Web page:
"I'm testin' his powers of observation," McGivern replied, "he says there's no tree on that road. Says he knows it like his own door yard! Says he's been over the road twenty times! Says he's been to White Sage fifty times! Well, ever' time he goes there he puts his horse in the corral, any fool knows that! So I wanted to know if there was a bar on that gate, an' he says there is."
McGivern turned. "Joe, you said there was no tree on that road. How about that bar?"
Joe, called on, puckered his brow. "I cain't rightly say, Brian. I sure cain't. Seems like..."
"We don't want no seemin'!" McGivern stated. "Pete, you own that station. Is there a bar on that gate?"
Pete shouldered to his feet, teetering on his high heeled boots. "Hain't now, an' never has been!" then he sat down.
"So much," McGivern said expansively, "for the powers of observation of my colleague! If he can't see well enough to see the bar on a gate, he sure can't see well enough to either see a tree on the Hamilton road, or to rub my nose in the dirt. Gentlemen...!" McGivern lifted a dramatic hand. "I suggest we all get onto our horses, or into Pete's wagon, which I've hired for the purpose, an' ride out an' see if there's a tree there! Also, we'll see if there's gold on that claim! On those two items, I rest my case!"
Johnny West stared, wide eyed. What had McGivern done? Why, he was as good as in the pen right now! He sank back. He had it coming, anyway. What a fool he was to think he could get away with a thing like that! And there that Delia Somers was, the one who put him up to it, even suggested where it might be done. There she was, holding hands with Harve Passman!
Brian McGivern glanced hastily toward the back of the court room and heaved a sigh of relief when he noticed that Old Tom Pickett was gone. It would be a feather in his hat if he won this case despite the fact that they had little against Johnny but the fact that he had started out with the gold and ended without it, and they had found some evidence on him.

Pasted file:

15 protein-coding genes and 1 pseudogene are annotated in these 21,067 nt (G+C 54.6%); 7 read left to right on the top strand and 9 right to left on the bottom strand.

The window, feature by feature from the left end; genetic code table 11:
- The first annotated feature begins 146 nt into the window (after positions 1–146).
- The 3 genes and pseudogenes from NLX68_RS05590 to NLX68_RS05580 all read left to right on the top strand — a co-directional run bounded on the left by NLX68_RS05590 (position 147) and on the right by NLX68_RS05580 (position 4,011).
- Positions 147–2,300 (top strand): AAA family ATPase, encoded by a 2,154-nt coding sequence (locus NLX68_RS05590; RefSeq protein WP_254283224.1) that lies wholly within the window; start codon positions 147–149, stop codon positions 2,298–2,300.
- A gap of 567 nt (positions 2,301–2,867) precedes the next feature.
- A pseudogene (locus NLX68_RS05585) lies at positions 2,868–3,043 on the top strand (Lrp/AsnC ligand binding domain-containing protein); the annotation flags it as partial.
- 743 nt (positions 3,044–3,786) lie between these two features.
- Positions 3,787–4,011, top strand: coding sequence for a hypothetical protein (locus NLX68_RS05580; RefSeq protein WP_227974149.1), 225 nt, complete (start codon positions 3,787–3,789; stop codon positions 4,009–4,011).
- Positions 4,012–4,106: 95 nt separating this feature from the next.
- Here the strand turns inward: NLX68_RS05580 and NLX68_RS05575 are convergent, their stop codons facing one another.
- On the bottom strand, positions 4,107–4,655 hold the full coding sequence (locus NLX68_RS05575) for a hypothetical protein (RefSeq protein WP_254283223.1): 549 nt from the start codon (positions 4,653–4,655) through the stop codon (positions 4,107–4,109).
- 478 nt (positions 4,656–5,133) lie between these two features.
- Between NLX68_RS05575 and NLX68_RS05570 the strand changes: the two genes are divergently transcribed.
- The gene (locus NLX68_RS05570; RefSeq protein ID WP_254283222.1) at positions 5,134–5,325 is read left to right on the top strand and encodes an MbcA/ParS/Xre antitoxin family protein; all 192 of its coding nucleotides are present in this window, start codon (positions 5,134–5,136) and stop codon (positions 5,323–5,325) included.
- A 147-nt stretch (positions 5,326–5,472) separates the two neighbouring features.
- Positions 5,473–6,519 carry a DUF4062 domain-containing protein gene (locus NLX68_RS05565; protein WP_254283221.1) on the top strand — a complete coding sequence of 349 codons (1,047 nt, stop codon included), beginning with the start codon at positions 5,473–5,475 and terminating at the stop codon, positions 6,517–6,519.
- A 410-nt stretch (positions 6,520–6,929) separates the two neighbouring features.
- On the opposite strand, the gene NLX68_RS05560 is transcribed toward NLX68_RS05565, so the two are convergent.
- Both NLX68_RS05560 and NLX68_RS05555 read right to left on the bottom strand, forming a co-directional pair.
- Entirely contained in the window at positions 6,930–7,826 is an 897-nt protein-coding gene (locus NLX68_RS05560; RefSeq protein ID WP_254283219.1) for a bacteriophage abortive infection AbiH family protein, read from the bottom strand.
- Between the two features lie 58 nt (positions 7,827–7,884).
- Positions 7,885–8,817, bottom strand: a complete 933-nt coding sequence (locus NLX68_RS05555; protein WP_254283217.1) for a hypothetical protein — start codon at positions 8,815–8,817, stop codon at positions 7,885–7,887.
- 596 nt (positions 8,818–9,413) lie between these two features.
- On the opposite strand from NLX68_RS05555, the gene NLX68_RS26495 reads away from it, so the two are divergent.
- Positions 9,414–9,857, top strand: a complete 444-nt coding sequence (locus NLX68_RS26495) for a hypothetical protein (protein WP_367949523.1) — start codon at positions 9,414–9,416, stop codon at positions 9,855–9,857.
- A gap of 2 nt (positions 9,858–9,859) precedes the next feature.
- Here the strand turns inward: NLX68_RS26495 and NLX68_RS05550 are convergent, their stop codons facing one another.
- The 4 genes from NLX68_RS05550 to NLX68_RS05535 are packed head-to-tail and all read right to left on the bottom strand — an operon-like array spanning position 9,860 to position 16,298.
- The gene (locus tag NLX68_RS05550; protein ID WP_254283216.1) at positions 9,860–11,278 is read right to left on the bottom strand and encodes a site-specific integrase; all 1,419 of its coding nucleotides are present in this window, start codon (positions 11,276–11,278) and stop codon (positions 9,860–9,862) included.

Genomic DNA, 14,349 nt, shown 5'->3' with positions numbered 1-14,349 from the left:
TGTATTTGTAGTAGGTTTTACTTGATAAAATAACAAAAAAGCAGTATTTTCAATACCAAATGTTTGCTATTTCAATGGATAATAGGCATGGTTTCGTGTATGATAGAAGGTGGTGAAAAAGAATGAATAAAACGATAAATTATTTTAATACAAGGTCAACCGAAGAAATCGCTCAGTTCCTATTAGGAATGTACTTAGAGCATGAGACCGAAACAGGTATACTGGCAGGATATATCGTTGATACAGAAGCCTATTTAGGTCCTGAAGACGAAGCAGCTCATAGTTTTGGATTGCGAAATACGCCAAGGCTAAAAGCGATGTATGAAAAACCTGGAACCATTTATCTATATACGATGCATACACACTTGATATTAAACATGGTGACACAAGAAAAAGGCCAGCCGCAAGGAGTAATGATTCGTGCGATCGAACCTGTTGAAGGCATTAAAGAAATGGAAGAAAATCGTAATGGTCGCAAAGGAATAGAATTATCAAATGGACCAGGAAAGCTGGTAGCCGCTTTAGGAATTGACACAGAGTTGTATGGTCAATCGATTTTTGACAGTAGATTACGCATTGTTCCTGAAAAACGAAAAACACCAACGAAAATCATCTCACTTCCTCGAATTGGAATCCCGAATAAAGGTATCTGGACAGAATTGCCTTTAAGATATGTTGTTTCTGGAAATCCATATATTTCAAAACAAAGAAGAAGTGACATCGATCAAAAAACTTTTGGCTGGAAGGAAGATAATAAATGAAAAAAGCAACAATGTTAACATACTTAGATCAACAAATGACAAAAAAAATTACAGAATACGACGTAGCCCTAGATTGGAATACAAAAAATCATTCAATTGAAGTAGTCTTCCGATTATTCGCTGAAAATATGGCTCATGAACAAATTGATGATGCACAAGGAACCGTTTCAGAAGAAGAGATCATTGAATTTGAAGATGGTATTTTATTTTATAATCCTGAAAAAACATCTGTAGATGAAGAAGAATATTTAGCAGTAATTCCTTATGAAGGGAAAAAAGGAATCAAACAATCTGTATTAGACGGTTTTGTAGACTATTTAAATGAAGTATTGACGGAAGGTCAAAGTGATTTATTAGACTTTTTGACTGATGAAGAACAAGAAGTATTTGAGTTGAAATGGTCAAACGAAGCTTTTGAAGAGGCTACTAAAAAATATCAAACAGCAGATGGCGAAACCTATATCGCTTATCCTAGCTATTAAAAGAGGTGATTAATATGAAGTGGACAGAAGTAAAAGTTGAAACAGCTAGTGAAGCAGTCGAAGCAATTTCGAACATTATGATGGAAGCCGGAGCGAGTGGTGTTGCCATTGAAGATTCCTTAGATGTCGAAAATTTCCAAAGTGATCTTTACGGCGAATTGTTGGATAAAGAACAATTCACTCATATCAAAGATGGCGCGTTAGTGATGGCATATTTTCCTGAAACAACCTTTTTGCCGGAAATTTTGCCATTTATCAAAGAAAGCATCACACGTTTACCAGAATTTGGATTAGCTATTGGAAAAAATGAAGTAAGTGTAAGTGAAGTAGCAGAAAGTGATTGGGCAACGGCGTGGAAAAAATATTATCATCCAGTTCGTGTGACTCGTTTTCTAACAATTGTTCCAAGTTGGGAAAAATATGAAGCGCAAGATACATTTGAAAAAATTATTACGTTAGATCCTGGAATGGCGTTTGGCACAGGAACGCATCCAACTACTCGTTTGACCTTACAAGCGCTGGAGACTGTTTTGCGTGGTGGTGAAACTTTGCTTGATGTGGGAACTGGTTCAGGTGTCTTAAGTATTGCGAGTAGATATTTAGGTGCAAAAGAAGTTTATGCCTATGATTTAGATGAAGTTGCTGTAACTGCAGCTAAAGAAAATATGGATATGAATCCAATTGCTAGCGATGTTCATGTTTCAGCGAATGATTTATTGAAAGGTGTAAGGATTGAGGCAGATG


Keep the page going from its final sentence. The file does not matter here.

It had been Old Tom who gave him the case, who told him to back up Johnny's story of the tree and the gold.
McGivern glanced worriedly at Harve Passman. Secretly, he was afraid of the big gambler just as he was afraid of Greek George. He was a fool to have allowed Tom Pickett to talk him into this!
Then he grinned. Well, it had been fun, making a fool of Tobe, and the townspeople had liked it. They would be talking him up around the saloons now, and repeating the story with gusto. To have a proper ending he must free his client, but he had no confidence that it could be done. Frontier justice was very direct and positive. Cases that in the East would never have been considered proven were thought to be clear enough out here. If a man was found in possession of a stolen horse he was a horse thief. That was logical. It was also a hanging matter, and the idea that the man might have purchased the horse from the thief would have been considered only slightly ... unless ready proof was at hand.
With the six men of the jury in Pete's wagon, and others mounted on horses or in buckboards, they set out for the site of the tree. Among the others was Harve Passman.
McGivern looked at the gambler uncertainly. All of Hamilton knew that Johnny was crazy about Delia Somers, and all of Hamilton but Johnny knew that she was wild about Harve. Yet Old Tom had been sure that it had been Harve and Greek George who were somehow behind the holdup, that they had profited by it, and had been instrumental in getting Delia to egg Johnny on.
In a brief and guarded talk outside the jail window the night before, Tom Pickett had consulted Johnny and Brian McGivern had been there. He remembered the story that Johnny had told, but had refused to relate on the witness stand.
- END OF FRAGMENT -